A while back, I retired my iPhone 3GS to the bedside table after buying an iPhone 4. I use the 3GS pretty much as a glorified clock radio-iPod Touch. I have a few radio apps on it and the Digital Clock app. I also have it set to sync and back up over Wi-Fi to my main iMac so I manually initiate a sync when I need to update Podcasts and apps and what have you.
This manual syncing has become tiresome. (I mean, if I used a traditional clock radio, I wouldn’t have to update its content manually, right?)
It’s simple enough to write an AppleScript to sync a connected iPhone but I want the script to run on a regular basis without me having to fire it. I like to listen to Podcasts in the evening so sometime during dinner would be a good time to update the 3GS with any Podcasts that have arrived during the day. For this, I can create a launchd agent to fire the AppleScript that syncs the 3GS in the background. Here’s how to get all that to swing:
First, the script.
Because my iPhone 3GS is set to sync via Wi-Fi, it’s always mounted in the iTunes Source list on the iMac (when iTunes is active of course). A script will need to make sure iTunes is running, target the specific iPhone (or iPad for that matter), and update it:
if not checkItunesIsActive() then return
tell application “iTunes”
set src to (some source whose name contains “3GS”)
tell src to update
tell application id “sevs” to return (exists (some process whose name is “iTunes”))
(You can copy and paste the above script to your AppleScript Editor, or click the little script icon button to open it in AppleScript Editor.)
The call to the checkItunesIsActive() handler can be left out if you want iTunes to launch if it isn’t running when the script fires. But if iTunes has a lot of startup stuff to do the script may never get to do its thing.
The script gets a reference to the iPhone to target by using a distinctive part of its name. In this case, the iPhone I’m targeting is named “Doug’s iPhone3GS” so I’m using the “3GS” as a distinguishing mark. You will have to change this for your device. Make sure to use a piece of the name that isn’t in any other device’s name.
The update command will initiate a sync. The whole schmear is in a try block so that if something can’t be done (because, for example, the device isn’t connected) the script will fail gracefully.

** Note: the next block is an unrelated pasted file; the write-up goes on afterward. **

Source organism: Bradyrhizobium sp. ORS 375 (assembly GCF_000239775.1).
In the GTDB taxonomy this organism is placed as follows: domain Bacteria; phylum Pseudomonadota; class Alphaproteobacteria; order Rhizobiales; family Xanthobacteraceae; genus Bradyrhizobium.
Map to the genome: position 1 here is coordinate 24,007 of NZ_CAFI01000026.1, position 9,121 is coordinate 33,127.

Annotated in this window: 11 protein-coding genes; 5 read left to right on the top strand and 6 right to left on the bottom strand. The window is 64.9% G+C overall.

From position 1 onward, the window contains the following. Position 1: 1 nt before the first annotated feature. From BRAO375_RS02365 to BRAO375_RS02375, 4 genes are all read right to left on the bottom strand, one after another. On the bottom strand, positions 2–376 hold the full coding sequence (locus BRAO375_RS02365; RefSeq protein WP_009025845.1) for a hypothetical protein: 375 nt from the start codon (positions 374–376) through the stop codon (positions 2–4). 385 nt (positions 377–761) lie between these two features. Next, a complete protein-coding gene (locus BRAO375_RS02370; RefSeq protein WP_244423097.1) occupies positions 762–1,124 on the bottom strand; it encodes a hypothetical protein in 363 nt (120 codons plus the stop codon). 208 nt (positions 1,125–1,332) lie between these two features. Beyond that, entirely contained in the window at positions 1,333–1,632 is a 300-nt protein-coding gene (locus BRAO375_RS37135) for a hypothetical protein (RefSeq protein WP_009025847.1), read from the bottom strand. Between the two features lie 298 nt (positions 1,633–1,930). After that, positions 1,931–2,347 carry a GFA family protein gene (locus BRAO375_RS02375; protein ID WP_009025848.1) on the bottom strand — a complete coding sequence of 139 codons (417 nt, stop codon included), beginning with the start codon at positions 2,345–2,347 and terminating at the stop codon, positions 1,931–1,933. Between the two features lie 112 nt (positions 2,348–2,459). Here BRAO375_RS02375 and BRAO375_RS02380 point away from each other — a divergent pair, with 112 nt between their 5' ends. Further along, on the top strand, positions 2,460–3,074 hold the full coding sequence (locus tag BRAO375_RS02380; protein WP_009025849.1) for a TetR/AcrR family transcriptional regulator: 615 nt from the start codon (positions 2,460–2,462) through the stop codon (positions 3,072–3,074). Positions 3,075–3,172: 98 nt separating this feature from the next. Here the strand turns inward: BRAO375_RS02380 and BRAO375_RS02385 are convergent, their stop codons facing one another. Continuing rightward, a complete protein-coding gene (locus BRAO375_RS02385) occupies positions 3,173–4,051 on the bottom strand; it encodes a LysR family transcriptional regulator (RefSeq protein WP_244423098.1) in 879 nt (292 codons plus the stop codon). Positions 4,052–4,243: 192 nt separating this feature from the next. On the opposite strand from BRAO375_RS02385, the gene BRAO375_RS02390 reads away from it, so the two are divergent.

Save the script using the File Format “Script” named “Sync My Device” in your [username]/Library/iTunes/Scripts/ folder. (Remember to make the “Library” folder visible by Option-clicking the Finder’s “Go” menu and selecting “Library” from the drop down menu.)
Now for the launchd agent.
I’ve discussed launchd before in a previous project that updated expired podcasts. I’ll be borrowing a little from that project here. Essentially, I’ll be creating a launchd agent that runs a job that fires the script in the background.
1) Launch your favorite text editor. TextEdit will do if you don’t have BBEdit, TextWrangler or something comparable. Copy the following into a new document (after some slight modifications this will be saved as the launchd agent):
<?xml version="1.0" encoding="UTF-8"?> <!DOCTYPE plist PUBLIC "-//Apple//DTD PLIST 1.0//EN" "http://www.apple.com/DTDs/PropertyList-1.0.dtd"> <plist version="1.0"> <dict> <key>Disabled</key> <false/> <key>Label</key> <string>com.YOURUSERNAME.SyncMyDeviceAgent</string> <key>Program</key> <string>/usr/bin/osascript</string> <key>ProgramArguments</key> <array> <string>osascript</string> <string>/Users/YOURUSERNAME/Library/iTunes/Scripts/Sync My Device.scpt</string> </array> <key>StartCalendarInterval</key> <dict> <key>Hour</key> <integer>18</integer> <key>Minute</key> <integer>0</integer> </dict> </dict> </plist>
If using TextEdit, click the “Format” menu and make sure that the document is plain text and not rich text.
2) Change the two occurences of “YOURUSERNAME” to your user name. This is the same as the name of your Home folder.
3) I’ve set the time for the job to run as 6:00PM by virtue of entering an Hour of 18 and a Minute of 0. You can of course set your own time the same way.
4) Save the document as “com.YOURUSERNAME.SyncMyDeviceAgent.plist” (change that YOURUSERNAME again) in your [startupdisk]/Library/LaunchAgents/ folder. Note: this is the root-level public Library folder on the startup drive and not the user Library folder in your Home folder or the /System/Library/ folder! If there is no LaunchAgents folder there then create one and save the file in it. You will probably need to authenticate in order to save the file to this location.
5) Restart your computer, or logout and then login again so that your system registers the agent.
Yer done. If you’ve followed these instructions correctly, your device will update everyday at the same time without you having to do a thing. You may want to set up your Podcasts to update regularly, too, using the tools in this project.
(In an earlier version of this article I referred to my iPhone 3GS as a 3G, inadvertently dropping the “S”. The iPhone 3G cannot run iOS 5 and cannot connect wirelessly. Sorry for any confusion.)
An update to this article describes how to sync more than one connected device.